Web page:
Tiffany Zheng ’21 shares a similar experience. “I felt like we had more time to work on our college essays since we were all at home. However, I didn’t get to visit any schools which I intended to do, which made the hardest part of the process become brainstorming my Common App essay. I went through the brainstorming process for months and still didn’t know what to write.”
At the end of the day, it all pans out to planning ahead and learning to enjoy the process. When writing his Common App essay, Farhan Tanvir ’21 mentions how he made the most out of this year’s limitations. “The pressure to be creative was difficult to deal with because I had never really needed to write a creative essay of this magnitude before. All the big essays I’ve done for my AP exams and my state tests were very formulaic, so racking my brain to find an interesting part of me to portray was challenging.”
In the current circumstances that are less than ideal due to the ongoing pandemic, it is important to realize the reality of the situation. Seniors of the Class of 2021 are all too familiar with losing the final three months of our junior year, having to navigate a virtual playing field for the college application process, losing extracurricular opportunities, and suffering through any personal hardships that surfaced because of the COVID-19 pandemic. These factors played a role in influencing the way that we approached and felt about the college process. With a lot of those factors being out of our control, it is only natural that we learned to embrace change in the admissions process.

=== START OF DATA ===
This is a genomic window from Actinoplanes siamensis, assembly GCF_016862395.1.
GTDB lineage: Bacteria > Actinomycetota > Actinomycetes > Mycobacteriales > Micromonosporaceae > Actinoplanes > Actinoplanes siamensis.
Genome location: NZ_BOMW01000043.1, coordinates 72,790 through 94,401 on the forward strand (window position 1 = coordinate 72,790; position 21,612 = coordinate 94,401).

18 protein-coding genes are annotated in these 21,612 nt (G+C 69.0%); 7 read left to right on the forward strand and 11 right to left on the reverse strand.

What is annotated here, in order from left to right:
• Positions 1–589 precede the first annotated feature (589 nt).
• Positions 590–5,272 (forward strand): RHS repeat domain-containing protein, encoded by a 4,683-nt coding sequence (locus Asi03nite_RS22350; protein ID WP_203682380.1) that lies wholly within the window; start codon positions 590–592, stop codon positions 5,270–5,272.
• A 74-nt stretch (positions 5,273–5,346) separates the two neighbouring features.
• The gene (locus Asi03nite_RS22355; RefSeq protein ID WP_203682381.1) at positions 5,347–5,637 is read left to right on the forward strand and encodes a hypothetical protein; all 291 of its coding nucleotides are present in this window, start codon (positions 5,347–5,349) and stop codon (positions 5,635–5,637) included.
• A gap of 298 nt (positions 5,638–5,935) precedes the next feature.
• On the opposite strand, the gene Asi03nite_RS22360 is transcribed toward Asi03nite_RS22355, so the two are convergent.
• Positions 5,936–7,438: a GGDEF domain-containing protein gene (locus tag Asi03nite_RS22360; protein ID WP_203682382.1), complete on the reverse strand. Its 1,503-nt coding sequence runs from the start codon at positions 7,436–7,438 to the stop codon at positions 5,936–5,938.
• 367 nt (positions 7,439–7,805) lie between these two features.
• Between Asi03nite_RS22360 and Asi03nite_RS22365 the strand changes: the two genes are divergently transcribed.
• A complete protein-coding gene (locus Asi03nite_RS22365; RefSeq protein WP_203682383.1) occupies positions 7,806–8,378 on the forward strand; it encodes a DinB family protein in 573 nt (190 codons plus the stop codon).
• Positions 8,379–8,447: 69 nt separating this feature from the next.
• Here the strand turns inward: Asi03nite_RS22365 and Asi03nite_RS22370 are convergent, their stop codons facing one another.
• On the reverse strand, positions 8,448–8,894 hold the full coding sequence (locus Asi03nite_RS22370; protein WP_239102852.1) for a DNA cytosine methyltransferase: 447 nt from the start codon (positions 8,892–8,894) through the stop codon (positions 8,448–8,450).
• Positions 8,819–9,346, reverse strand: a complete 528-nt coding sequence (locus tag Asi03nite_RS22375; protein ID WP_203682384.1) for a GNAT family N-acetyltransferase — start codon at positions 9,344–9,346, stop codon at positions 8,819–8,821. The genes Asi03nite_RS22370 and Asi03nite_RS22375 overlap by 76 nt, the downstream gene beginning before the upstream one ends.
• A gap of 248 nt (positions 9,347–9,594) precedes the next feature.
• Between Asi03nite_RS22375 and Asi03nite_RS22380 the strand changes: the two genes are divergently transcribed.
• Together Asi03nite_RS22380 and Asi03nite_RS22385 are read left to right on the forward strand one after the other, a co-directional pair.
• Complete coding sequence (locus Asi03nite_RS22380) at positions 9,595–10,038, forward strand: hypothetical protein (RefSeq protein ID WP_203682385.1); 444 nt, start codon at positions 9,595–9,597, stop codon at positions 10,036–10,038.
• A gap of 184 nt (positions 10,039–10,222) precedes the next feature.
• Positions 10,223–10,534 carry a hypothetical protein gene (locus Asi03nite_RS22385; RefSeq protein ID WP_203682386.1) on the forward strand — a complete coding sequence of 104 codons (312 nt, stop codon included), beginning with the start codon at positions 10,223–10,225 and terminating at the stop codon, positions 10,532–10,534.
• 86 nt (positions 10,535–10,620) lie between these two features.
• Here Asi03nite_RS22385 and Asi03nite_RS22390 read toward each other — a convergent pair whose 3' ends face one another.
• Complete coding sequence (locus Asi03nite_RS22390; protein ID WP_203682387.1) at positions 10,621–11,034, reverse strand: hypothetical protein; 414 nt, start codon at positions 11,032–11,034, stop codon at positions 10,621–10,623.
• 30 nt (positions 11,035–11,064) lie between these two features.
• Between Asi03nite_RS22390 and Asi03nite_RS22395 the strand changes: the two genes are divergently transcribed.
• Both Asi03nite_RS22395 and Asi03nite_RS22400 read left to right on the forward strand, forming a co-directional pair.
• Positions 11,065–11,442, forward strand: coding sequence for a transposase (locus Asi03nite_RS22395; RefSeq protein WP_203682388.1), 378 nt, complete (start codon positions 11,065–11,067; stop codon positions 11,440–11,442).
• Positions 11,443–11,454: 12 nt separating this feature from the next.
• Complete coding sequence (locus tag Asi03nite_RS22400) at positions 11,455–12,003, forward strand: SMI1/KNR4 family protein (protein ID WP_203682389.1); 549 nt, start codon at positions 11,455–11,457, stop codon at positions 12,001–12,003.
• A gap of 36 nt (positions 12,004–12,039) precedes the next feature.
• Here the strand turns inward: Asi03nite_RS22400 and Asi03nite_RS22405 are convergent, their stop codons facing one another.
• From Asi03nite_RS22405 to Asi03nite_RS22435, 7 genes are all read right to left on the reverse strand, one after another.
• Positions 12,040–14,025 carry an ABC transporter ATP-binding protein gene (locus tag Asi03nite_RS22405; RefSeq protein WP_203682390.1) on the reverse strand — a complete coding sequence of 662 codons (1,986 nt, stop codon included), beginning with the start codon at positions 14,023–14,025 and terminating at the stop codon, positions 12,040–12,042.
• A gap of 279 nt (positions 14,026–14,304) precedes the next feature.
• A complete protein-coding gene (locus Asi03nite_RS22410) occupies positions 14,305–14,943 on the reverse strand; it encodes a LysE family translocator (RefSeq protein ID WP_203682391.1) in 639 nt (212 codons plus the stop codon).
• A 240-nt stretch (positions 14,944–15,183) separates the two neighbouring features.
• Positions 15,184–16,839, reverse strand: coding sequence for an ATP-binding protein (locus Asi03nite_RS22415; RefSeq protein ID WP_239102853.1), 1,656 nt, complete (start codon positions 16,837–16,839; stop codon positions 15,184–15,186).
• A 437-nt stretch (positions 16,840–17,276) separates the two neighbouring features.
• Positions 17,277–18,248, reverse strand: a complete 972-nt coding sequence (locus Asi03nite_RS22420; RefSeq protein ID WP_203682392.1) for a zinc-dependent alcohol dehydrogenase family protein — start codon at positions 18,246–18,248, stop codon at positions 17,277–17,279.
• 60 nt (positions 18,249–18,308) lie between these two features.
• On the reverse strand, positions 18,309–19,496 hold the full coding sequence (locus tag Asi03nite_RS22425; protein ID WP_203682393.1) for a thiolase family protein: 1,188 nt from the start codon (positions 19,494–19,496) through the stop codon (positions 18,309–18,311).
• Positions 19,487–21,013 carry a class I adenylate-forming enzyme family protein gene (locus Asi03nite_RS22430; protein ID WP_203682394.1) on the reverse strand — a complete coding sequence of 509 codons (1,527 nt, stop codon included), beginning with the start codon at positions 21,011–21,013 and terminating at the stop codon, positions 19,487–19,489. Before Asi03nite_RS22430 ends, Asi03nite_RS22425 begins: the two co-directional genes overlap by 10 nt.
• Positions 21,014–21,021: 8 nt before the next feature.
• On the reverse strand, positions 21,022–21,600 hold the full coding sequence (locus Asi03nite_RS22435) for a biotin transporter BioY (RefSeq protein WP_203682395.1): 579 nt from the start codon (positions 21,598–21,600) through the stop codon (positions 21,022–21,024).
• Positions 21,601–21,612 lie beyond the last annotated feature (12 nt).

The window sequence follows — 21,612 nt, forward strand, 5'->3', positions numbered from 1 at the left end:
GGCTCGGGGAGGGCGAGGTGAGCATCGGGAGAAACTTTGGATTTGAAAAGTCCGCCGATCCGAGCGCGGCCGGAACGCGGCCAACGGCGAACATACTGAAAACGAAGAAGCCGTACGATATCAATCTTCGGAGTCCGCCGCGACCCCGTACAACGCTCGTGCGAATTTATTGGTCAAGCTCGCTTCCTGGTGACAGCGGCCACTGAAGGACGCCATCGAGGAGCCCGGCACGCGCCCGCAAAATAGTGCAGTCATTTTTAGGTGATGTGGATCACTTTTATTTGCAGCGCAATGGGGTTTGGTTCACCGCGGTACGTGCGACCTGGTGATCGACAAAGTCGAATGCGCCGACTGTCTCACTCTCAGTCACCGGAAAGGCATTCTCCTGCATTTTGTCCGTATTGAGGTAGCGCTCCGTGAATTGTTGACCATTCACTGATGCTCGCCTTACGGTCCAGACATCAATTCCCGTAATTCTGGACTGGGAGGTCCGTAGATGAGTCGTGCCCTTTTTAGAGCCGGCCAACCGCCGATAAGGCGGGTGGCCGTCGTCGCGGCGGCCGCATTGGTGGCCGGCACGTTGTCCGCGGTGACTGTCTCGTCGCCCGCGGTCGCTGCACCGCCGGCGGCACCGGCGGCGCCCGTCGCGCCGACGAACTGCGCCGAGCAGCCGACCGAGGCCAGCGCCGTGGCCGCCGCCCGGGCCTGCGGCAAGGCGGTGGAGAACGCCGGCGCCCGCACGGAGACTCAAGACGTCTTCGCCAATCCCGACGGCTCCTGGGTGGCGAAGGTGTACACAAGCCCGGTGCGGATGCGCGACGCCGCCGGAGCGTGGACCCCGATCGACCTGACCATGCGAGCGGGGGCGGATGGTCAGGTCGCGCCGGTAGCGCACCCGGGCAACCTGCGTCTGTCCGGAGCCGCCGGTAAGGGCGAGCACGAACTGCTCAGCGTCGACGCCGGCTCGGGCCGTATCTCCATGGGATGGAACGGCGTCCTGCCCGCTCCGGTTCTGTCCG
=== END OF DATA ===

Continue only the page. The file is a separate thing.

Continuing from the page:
It is important that we take the time to acknowledge these feelings and meditate on future action. Giving yourself a head start on the college applications process will certainly alleviate a good amount of the stress that arrives from an already stressful process. And if you are not sure of what major that you will pursue in college, do not fret, because there is plenty of time to decide, before and even once you commit to a college. Whatever path you follow and wherever you may end up, being able to say that you have done your best will fill you with pride and determination.
If nothing else, just listen to Enza Jonas-Giugni, who noted, “If there was a next time, I would try to have a healthier mindset and trust myself more. It’s so easy to compare yourself to other people. I think you just have to remember that you worked super hard in high school as a Bronx Science student. Give yourself the credit you deserve! And don’t feel guilty about being proud of your accomplishments.”
“If there was a next time, I would try to have a healthier mindset and trust myself more. It’s so easy to compare yourself to other people. I think you just have to remember that you worked super hard in high school as a Bronx Science student. Give yourself the credit you deserve! And don’t feel guilty about being proud of your accomplishments,” said Enza Jonas-Giugni ’21.